For many decades, Americans relied on pensions as their main source of retirement money, supplemented by Social Security and private investments, such as bonds. Today, more Americans save for their senior years using retirement plans. During your career, you might be involved with both. Understanding the difference between pension and retirement plans will help you make the best choices to fund your post-work years.
Read More: Advantages & Disadvantages of Pensions
What Is a Pension?
A pension is a retirement contribution made to employees by an employer with a pre-determined, post-retirement payout. The employer pays the full cost of the contribution and manages the pension. Employers manage pensions for decades, taking responsibility for their growth and disbursement to retired employees, who can live for decades.
Employers who offer pensions must follow strict government rules and regulations. Some employers pay insurance premiums to the Pension Benefit Guaranty Corporation to protect workers in the event a pension can’t meet its obligations to covered employees and retirees. Companies often use a combination of in-house staff and an external pension organization to manage their pensions funds.
Today, most pensions are only offered by government agencies, as businesses are saving money by shifting more retirement plan risk and financial burden to employees.
What Are Retirement Plans?
Retirement plans are optional employee benefits that employers offer their employees. The most common is the 401(k) plan, which allows employees to contribute to a tax-deferred retirement plan. Different companies offer different employee “matches,” offering to match an employee’s contribution up to a certain percentage of their annual pay.
For example, when 401(k) plans first came out, many companies offered to match up to 3 percent of an employee’s salary, contributing a dollar-for-dollar match of the pay contributed by the employee. In recent years, employers began offering what they call a 50 percent match. With this plan, the employer will match 50 percent of every dollar you contribute up to 6 percent of your salary. The result is the same 3 percent as with a dollar-for-dollar match.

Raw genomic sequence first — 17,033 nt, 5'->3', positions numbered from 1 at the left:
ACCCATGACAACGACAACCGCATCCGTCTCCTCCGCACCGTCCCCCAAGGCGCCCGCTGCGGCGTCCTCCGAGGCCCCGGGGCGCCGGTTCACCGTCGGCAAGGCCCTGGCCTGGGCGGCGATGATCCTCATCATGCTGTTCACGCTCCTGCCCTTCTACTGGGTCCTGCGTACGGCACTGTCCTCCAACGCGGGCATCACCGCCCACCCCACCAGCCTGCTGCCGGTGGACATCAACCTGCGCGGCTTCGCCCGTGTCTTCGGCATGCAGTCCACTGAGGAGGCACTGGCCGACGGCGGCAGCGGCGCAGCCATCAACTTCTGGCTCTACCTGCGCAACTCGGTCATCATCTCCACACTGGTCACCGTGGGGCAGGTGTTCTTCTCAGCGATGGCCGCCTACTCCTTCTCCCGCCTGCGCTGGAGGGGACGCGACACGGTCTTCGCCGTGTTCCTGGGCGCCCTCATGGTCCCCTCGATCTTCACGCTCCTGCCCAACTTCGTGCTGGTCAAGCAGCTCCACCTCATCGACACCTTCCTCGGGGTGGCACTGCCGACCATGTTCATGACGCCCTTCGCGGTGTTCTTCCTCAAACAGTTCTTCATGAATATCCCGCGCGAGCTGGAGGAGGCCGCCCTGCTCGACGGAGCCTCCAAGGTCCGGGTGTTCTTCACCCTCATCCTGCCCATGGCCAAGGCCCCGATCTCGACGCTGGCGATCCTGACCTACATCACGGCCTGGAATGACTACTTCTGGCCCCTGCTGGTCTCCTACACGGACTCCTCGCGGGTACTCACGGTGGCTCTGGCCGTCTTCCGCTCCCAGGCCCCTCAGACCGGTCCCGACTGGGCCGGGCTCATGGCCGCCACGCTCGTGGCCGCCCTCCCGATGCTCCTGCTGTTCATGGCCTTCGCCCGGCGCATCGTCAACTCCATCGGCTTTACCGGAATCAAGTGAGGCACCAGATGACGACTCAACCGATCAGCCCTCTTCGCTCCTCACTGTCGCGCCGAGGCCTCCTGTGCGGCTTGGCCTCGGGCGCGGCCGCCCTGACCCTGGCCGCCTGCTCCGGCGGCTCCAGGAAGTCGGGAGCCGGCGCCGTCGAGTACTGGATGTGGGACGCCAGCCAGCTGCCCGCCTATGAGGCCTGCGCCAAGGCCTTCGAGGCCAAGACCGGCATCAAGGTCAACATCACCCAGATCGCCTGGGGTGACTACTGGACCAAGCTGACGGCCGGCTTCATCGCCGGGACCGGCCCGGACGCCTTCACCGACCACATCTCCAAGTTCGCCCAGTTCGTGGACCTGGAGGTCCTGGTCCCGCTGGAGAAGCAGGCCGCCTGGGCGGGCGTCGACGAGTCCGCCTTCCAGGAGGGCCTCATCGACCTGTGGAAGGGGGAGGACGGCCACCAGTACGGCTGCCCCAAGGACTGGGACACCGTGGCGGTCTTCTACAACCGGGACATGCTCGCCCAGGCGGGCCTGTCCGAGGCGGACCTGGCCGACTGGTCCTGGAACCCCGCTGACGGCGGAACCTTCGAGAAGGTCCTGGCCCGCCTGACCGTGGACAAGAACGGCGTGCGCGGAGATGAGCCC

Why did employers make this switch? They knew that many employees couldn’t afford to contribute 6 percent of their income to their 401(k), so the company would save money paying less in matches. The company got credit, however, for offering the same 3 percent total match.
Some employers offer a 401(k), but no match. In these cases, employees might opt to fund a personal Individual Retirement Account or Roth IRA. In addition to 401(k) plans, employers might offer other tax-advantaged plans, such as a 403(b) for certain types of nonprofit employees.
Read More: Annuity Vs. Pension
Defined-Benefit vs. Defined Contribution
Retirement plans are classified as either defined-contribution or defined-benefit plans. With a defined-contribution plan, the employer and employee decide what to contribute, with employees building different retirement incomes based on their participation. The contribution component is defined in advance, but not the ending retirement income.
With a defined-benefit plan, the employee’s retirement income is pre-determine – hence, the benefit is defined in advance. You know what you’ll be getting each month when you retire, and you can plan your other retirement savings options accordingly. A 401(k) is an example of a defined-contribution plan, while a pension is an example of a defined-benefit plan.
Steve Milano has written more than 1,000 pieces of personal finance and frugal living articles for dozens of websites, including Motley Fool, Zacks, Bankrate, Quickbooks, SmartyCents, Knew Money, Don't Waste Your Money and Credit Card Ideas, as well as his own websites.